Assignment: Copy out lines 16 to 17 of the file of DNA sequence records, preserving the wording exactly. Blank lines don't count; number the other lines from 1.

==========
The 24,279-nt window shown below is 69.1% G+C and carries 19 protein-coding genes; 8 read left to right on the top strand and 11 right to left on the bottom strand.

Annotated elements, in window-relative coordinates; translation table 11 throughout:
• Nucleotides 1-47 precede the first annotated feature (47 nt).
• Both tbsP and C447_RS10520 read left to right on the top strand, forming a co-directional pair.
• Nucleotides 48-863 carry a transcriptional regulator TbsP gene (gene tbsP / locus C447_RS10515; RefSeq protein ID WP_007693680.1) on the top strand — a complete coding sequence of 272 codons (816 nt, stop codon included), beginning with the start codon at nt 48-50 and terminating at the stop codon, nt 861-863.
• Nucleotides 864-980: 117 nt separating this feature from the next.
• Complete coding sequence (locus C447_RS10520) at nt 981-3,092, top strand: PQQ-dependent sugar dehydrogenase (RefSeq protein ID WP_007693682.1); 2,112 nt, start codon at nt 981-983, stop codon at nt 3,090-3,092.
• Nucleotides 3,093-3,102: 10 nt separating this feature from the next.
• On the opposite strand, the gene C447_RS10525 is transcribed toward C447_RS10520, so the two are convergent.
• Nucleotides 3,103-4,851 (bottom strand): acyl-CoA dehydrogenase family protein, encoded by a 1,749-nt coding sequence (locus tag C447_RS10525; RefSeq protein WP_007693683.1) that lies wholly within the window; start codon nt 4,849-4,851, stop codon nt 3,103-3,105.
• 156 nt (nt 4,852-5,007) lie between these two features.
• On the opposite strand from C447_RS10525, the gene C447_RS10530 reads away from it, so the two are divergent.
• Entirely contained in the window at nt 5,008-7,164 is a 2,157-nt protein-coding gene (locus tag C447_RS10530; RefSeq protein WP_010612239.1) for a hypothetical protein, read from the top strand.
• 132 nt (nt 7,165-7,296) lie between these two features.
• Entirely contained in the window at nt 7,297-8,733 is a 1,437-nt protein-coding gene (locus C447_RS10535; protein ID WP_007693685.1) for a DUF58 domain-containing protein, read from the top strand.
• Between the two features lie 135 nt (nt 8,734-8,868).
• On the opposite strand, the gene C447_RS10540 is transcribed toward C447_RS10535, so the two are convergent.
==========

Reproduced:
• Between the two features lie 135 nt (nt 8,734-8,868).
• On the opposite strand, the gene C447_RS10540 is transcribed toward C447_RS10535, so the two are convergent.